“How did you get yourself inside this story?” My daughter Hannah remarked, after seeing, at age four, her cousin Beth on stage as Miss Hannigan in her very favorite musical at the time which was ANNIE.
Cousin Beth was not sure what she meant...and the remark coming from a four year old was one that could be interpreted several ways. Beth took it to be a literal question about the functioning of the theater and proceeded to show Hannah just where the stairs were from the dressing rooms to the stage.
“Who were you when you weren't on stage?” Hannah prodded a little more, “Were you Miss Hannigan or were you Beth?”
Not certain what was real and what was not...filled with absolute excitement over her first experience in the live theater, Hannah had been dazzled by the transformation she had experienced.
You see, in her eyes, Hannah's cousin was dressed in a new personality...in that particular play it was not a very loving personality either. Miss Hannigan, you recall, was the veritable warden of the orphanage in which little Annie and her friends toiled all day and received little food and no love…. in their “Hard Knock Life.”
Little Hannah was wanting reassurance that Miss Hannigan was not hiding somewhere inside her beloved cousin, Beth. “Who was she really?” is what Hannah wanted to know.
Walking along the road with his disciples, Jesus asked them, “Who do you say that I am?” Who am I really? How do you put together my presence with you - the person you know me as, and the images and visions that people have about the Messiah? “Who do you say that I am?”
“Some said Elijah, Jeremiah or one of the prophets, some said John the Baptist...but Peter said, “You are the Christ, the son of the living God!”
Almost in a way to test that confession, Jesus “began to show his disciples that he must go to Jerusalem and suffer many things from the elders and chief priests and scribes and be killed... If any would come after me, they must deny themselves, take up a cross and follow.” It is in the context of these lessons that the disciples who are closest to Jesus accompany him to the top of a mountain and experience the mysteries of the transfiguration which has been our scripture reading for the day.
This vision of the Lord radiant, suddenly clothed in dazzling white and walking in the company of the heroes of the faith, Elijah and Moses, is repeated in all three Gospels. In each case it comes immediately after the confession of Peter and the first prediction of the passion of Jesus. It is not so placed to dilute the injunctions to bear our own cross...but is rather, a confirmation of the truth that somehow the promises of the Messiah and the awful images of the passion and the suffering of the cross go together. These incongruent, disparate parts are the same person...parts of the whole of God.
This is the last Sunday in the season of Epiphany. We have talked a bit about what Epiphany means...it is the manifestation of God. We have talked mostly about the ways in which Jesus manifested or revealed the nature of God through the Sermon on the Mount in the Gospel of Matthew. Many of those sayings are just plain hard – turning the other cheek, loving our neighbor and even more, loving our enemies.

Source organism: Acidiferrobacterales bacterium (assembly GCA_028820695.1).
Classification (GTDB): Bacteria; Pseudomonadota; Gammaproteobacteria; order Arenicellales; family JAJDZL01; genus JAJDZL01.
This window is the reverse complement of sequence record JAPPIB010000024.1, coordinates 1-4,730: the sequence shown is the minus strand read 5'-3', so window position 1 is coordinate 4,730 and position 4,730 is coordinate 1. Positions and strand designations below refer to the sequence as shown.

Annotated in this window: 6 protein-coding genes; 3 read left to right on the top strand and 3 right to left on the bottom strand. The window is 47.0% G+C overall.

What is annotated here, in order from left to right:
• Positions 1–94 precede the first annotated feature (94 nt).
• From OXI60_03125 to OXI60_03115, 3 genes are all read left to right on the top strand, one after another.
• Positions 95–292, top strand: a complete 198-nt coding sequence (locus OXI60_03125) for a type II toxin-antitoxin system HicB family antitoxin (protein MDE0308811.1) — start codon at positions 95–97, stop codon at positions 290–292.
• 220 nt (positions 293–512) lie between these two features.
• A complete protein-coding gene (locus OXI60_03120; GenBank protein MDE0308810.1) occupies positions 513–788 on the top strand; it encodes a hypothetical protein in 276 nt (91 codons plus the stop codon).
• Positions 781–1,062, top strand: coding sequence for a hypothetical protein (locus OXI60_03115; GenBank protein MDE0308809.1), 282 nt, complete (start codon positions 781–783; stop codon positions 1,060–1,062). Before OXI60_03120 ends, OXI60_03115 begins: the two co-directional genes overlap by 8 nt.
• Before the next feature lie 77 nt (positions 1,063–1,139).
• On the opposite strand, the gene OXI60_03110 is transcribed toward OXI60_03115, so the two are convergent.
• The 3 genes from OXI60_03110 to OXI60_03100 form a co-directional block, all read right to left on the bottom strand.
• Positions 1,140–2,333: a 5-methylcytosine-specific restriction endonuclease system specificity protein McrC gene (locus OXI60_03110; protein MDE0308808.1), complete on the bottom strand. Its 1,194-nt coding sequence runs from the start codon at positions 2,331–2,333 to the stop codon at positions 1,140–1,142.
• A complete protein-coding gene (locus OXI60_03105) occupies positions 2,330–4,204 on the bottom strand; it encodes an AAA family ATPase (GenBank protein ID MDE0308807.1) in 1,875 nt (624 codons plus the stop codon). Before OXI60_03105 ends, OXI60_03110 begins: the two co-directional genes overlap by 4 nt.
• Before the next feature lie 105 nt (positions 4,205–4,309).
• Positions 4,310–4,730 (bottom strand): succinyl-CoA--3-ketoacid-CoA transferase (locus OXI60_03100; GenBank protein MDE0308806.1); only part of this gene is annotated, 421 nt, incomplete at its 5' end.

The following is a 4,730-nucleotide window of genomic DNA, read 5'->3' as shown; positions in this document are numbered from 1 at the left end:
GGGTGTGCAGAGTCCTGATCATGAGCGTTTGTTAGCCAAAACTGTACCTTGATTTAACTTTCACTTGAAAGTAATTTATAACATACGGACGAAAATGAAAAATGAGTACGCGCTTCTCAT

“How did you get yourself inside this story?” is what my daughter Hannah wanted to know over twenty years ago. It is a good question though, how do we get ourselves inside the story of a God who wants us to love in these ways – can we? We can sure try, but what happens when we fail?
Learning to see in new ways is one of the most difficult tasks of the life of discipleship. Transformed life. Old habits of selective vision, old choices about what to leave out and what to focus on tend to dominate us, even as we search for new ways of living that are in closer communion with the life of the Spirit. Transfiguration--that mysterious transformation of vision that is narrated in today's readings--is a radical, if brief, way of illumination.
It seems to me that is a question we might be asking a lot. We are assured in countless ways that God is with us...the promise goes back to the early covenant that God made with Abraham... “I will be your God and you will be my people...” But, frankly, there are lots of times we might wonder just how God got inside the story...what it God doing there? What role is God playing?
When Peter saw Jesus so radiantly dressed in the dazzling clothing of a heavenly being....his first response was to want to capture that moment. He wanted to build a booth. Freeze it...keep it for ever...make the ideal of a glowing, triumphant Christ (the ideal in which he had so recently confessed his belief when he said, “You are the Christ, the Son of the Living God...”) into an unchanging, permanent reality. Peter wanted a superhero and for a moment the three disciples got a glimpse of just that. Peter wanted to keep him...savor that image and set it in stone.